Recently, I started a new job as a teacher. I teach Maths, Science and Personal Development at an Education Centre for kids who’ve been excluded from school. Though I’ve always had a heart for working with young people, this new role comes as somewhat of a surprise because I’ve always been adamant that I did not want to be a teacher. I felt it was a job role that was boring and shackling. I felt it was on the opposite end of my aspirations to be a recording artist – so I ran.
However, as I eventually became the artist I wanted to be, I ended up running straight into the path of teaching! What I thought would have to be an either/or decision, has now become two sides of the same coin. My gift for mentoring and building up others is now being sharpened through my musical AND teaching journey.
This new turn into teaching has got me reflecting back to my early school years. One main aspect of my role is lesson planning. Each session has to have very clear objectives. Preparing these objectives makes me think of a broad question – What are the main objectives of school? When a student passes through the system, what should they ultimately gain from it? In other words, what’s the point of school?
For most of my school years, I understood my main purpose was to be doing my homework and passing exams. I was led to believe if I did not get good exam grades, then I would not go to a good secondary school, sixth form or university. This meant I would not get a good job and wouldn’t make enough money, and so I would end up a failure in life. I also heaped on myself the extra pressure of not wanting to disappoint my parents and the rest of my family. So I pushed myself…and did well for the most part.
But it was during my university years; in the midst of a degree I lacked passion in, that I had an awakening. I saw myself on a production line of clones, being prepared to go out into the world and spend the rest of my life doing a job I did not enjoy, to pay bills and then die. I thought to myself, there has to be more than this! I eventually discovered that more in my suppressed childhood intrigue in creativity, along with my desire to make a positive impact in people’s lives. Following my passion for creativity saw me on a journey that involved exploring worlds such as video production, writing, spoken word artistry, event planning and presently teaching.
Having experienced several years of life after school and now being back in the classroom, but on the other side, here is what I believe are (or should be) the main objectives of school:
To help you communicate
How well can you string words together? This goes a mighty long way in the adult world. Can you write a CV, a cover letter, a professional email, etc? Do you have good phone manner? Can you express yourself confidently, clearly and effectively? The strength of what I call your ‘word game’ has a strong implication of how seriously you are taken in the post-school world.
I was led to believe if I did not get good exam grades, I would end up a failure in life
To help you use numbers
Maths is pointless! How are you ever going to use this stuff in the real world?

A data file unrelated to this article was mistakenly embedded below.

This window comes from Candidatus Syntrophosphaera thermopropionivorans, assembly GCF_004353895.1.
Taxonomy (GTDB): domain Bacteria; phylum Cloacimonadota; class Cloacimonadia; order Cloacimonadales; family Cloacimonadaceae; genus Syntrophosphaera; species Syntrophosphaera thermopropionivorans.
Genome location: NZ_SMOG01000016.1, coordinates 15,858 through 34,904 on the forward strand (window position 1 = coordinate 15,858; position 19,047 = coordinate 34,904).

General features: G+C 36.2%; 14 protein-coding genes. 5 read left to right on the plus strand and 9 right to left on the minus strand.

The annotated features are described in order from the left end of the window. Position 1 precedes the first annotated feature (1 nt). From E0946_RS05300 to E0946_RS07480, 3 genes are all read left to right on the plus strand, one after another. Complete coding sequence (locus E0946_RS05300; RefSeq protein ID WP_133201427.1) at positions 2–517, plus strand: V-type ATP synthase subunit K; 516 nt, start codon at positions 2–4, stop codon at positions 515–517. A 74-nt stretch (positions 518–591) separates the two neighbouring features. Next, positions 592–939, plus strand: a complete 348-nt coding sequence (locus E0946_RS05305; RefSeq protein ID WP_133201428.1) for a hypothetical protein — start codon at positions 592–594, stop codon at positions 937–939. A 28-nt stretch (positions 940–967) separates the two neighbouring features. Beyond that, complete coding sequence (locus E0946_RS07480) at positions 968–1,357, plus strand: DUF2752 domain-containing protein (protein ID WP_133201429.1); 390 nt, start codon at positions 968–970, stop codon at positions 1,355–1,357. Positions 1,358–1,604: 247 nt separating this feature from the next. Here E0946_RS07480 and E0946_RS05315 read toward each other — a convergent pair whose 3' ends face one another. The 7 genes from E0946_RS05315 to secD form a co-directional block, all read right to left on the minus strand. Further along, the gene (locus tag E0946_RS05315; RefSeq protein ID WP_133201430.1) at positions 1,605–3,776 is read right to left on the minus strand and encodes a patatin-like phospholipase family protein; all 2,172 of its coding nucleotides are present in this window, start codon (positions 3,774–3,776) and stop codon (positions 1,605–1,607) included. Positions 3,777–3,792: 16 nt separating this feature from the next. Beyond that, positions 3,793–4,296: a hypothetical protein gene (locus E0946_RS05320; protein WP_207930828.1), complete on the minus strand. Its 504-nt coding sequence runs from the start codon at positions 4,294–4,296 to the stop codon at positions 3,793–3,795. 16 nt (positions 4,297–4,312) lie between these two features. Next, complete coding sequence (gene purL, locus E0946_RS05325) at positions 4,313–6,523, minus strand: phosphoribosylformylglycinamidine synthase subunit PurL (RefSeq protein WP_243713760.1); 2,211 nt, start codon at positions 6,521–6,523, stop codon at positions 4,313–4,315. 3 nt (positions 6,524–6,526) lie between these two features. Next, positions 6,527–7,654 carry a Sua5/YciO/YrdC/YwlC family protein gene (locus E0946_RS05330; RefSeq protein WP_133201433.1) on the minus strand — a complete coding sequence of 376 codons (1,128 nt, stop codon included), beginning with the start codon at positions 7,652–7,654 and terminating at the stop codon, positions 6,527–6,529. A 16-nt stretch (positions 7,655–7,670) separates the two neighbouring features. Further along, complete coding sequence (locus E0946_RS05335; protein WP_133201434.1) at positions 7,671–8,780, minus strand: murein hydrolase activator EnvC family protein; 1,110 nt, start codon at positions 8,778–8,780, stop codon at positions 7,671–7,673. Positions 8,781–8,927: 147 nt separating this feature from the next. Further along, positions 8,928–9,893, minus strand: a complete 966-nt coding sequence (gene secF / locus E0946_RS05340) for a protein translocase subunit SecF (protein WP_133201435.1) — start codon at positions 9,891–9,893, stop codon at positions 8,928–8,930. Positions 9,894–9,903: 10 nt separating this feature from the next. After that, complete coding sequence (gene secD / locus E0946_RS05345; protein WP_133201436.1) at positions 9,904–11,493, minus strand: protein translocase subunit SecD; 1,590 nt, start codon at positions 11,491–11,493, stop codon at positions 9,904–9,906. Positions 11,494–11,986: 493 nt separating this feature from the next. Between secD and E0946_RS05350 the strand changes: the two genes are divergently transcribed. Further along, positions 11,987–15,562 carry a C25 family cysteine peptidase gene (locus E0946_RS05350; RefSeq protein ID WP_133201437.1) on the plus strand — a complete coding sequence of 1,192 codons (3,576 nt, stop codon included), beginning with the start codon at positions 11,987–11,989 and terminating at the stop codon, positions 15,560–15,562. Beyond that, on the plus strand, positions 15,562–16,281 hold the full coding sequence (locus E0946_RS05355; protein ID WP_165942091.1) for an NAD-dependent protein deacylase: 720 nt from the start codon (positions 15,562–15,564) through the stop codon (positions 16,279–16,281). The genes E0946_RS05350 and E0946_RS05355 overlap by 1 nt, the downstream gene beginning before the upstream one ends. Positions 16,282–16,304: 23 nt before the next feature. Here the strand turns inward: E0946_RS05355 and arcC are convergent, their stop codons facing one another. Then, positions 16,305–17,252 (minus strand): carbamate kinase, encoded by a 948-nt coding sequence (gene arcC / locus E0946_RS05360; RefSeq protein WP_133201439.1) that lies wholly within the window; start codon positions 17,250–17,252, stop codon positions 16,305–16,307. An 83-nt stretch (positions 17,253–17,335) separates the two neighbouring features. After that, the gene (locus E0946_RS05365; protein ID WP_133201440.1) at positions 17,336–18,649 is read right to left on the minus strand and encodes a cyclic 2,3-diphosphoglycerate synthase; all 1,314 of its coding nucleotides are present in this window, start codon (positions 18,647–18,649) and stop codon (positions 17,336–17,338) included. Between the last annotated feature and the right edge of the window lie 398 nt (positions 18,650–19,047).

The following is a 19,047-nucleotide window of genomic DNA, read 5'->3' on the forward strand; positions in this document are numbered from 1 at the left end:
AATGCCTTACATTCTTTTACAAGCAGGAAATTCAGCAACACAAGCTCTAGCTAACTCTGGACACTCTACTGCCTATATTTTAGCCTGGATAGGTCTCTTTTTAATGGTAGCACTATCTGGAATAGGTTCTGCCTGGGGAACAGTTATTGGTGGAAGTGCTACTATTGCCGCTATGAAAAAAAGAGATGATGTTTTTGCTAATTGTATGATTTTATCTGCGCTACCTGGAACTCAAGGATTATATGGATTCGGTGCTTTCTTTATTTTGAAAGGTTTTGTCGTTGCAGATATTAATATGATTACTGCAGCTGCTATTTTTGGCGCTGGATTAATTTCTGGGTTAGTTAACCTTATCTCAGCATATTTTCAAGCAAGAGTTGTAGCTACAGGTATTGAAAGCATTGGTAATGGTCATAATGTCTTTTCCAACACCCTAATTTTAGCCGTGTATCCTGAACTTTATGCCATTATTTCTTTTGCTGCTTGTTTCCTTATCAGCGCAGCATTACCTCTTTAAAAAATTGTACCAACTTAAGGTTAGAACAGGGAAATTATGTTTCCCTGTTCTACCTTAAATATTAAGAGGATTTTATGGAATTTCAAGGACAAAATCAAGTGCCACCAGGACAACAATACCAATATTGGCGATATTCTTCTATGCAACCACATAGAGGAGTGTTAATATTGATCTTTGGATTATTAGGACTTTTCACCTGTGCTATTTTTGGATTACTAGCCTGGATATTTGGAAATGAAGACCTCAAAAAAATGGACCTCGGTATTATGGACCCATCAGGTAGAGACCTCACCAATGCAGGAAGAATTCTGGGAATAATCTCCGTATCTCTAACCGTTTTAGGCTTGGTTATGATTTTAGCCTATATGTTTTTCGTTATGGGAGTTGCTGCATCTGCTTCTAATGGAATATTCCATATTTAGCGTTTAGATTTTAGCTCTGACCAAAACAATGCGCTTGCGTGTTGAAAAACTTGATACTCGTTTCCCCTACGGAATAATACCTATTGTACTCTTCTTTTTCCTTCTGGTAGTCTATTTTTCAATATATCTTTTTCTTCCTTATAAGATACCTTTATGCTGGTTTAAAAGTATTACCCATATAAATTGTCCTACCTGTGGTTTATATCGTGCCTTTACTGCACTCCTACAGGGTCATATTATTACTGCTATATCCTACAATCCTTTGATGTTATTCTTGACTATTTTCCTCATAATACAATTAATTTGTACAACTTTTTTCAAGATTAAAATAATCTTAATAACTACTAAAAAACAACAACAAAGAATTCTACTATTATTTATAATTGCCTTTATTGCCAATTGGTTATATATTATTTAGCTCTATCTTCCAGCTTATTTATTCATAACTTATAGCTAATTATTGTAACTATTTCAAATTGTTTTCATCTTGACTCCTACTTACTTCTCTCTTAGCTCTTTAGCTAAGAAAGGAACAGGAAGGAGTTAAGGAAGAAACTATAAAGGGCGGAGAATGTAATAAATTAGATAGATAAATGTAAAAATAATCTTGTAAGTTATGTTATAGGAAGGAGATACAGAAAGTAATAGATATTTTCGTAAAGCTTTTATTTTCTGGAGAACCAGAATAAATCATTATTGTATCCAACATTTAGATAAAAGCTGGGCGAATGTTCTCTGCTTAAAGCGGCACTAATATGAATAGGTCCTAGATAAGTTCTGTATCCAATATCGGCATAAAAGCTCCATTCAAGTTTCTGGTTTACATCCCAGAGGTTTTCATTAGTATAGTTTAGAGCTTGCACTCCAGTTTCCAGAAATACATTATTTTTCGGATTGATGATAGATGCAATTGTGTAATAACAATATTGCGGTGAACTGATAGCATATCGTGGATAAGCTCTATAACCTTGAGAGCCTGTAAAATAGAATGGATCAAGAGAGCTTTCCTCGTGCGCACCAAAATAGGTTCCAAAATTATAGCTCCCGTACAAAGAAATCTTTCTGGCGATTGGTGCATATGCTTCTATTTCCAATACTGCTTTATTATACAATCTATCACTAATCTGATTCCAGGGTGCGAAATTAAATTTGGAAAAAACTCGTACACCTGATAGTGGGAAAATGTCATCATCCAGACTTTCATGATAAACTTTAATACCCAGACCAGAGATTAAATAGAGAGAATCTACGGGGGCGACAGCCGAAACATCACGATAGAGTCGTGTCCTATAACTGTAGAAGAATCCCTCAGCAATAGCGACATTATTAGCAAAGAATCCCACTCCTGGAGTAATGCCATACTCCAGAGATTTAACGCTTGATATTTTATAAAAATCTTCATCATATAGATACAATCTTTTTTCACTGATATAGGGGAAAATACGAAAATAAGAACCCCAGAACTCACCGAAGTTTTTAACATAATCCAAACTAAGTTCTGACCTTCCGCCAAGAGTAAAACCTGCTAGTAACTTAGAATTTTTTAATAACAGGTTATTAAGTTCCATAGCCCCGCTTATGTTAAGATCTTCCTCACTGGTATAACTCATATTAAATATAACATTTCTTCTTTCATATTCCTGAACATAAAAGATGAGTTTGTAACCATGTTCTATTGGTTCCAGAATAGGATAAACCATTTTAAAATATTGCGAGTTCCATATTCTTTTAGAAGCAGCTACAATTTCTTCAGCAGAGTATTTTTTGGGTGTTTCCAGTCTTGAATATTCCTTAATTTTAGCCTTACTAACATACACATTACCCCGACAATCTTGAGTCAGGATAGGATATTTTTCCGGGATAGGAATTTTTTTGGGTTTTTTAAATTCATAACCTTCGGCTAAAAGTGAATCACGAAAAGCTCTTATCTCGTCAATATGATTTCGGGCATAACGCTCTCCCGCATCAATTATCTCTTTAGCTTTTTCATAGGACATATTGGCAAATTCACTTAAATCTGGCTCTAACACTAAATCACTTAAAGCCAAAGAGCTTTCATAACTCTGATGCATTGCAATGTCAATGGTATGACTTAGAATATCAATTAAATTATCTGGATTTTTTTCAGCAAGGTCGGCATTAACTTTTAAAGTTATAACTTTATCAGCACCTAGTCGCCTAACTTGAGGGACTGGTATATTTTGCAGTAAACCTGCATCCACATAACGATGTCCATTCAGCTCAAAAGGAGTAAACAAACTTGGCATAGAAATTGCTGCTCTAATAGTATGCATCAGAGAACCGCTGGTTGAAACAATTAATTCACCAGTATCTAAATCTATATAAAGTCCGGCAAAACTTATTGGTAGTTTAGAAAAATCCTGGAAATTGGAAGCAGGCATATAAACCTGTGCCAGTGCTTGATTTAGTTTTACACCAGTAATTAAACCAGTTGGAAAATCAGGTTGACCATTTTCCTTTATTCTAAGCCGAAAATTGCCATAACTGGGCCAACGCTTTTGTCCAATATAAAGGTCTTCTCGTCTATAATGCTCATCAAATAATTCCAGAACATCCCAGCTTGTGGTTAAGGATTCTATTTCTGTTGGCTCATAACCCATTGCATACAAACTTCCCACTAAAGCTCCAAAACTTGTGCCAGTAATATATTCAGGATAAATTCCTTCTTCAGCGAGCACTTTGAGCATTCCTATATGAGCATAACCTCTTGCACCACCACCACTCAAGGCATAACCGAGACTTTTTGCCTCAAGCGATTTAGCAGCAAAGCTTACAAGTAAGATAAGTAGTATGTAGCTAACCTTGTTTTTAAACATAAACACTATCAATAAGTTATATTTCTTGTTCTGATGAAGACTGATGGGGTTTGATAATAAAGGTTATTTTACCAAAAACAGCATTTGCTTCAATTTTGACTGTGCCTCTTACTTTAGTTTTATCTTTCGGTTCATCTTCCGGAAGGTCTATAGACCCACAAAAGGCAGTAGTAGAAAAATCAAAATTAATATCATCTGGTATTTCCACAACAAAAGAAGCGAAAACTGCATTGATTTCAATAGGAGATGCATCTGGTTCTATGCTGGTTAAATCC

These are thoughts we’ve all had in school as we had to use Pythagoras Theorem, plot graphs and work out what ‘x’ was. Let me tell you this; live a little longer and you will see exactly how wrong those sentiments are! Maths is everywhere. If you need to earn money, don’t want to be in debt and have savings for those things you like, you’ll need to know how to plan and budget. You’ll also need to understand how things like tax affect how much you earn. Having a good grasp on numbers puts a certain level of power and independence in your hands when it comes to the quality of life you can enjoy.
To help you discover and develop your passions
What are you passionate about? What are your strengths? What are your talents? If you are so gifted in certain areas, why not explore and discover how far you can develop in them? You never know, you could stumble upon a most fulfilling (and even lucrative) career. It could unlock something powerful within you that aid you on your life journey. Education should be about searching out these passions and providing a space to develop them to their fullest potential.
To help you problem solve
If you can ace exams but don’t have an ounce of problem solving ability for real life challenges, then school has been a waste. When your car breaks down or your job lays you off or your rent increases, you don’t answer an exam paper that will magically solve everything for you. The true goal of studying for those exams was to develop a sharper and more robust mind. When a problem presents itself, do you immediately break down and give up or do you take a step back and think out the box (pun intended) for a solution?
To help you never stop learning
Lastly, school should fill us with a never-ending wonder and intrigue for the world we live in. Our experience of it should teach us that the learning never stops. We are forever students in the classroom of life. Taking this stance puts us in a position to continue growing and becoming better versions of ourselves.
To those of you still in formal education, I hope that the system is building you in these areas. However if it is not, remember that it can be an imperfect system. It is run by people like you and me who make mistakes. But you don’t have to be a spectator. You have an active role to play in your education. You can take charge and be proactive to make sure you get the most out of what’s on offer.
To those in their post-school era, remember as long as you’re alive, there’s always time to continue growing. It’s not too late to develop in these areas. Take that time out, take that class, watch those tutorials, reach out to someone for help, find a mentor, etc. Whatever you do, don’t stop learning.
Till next time.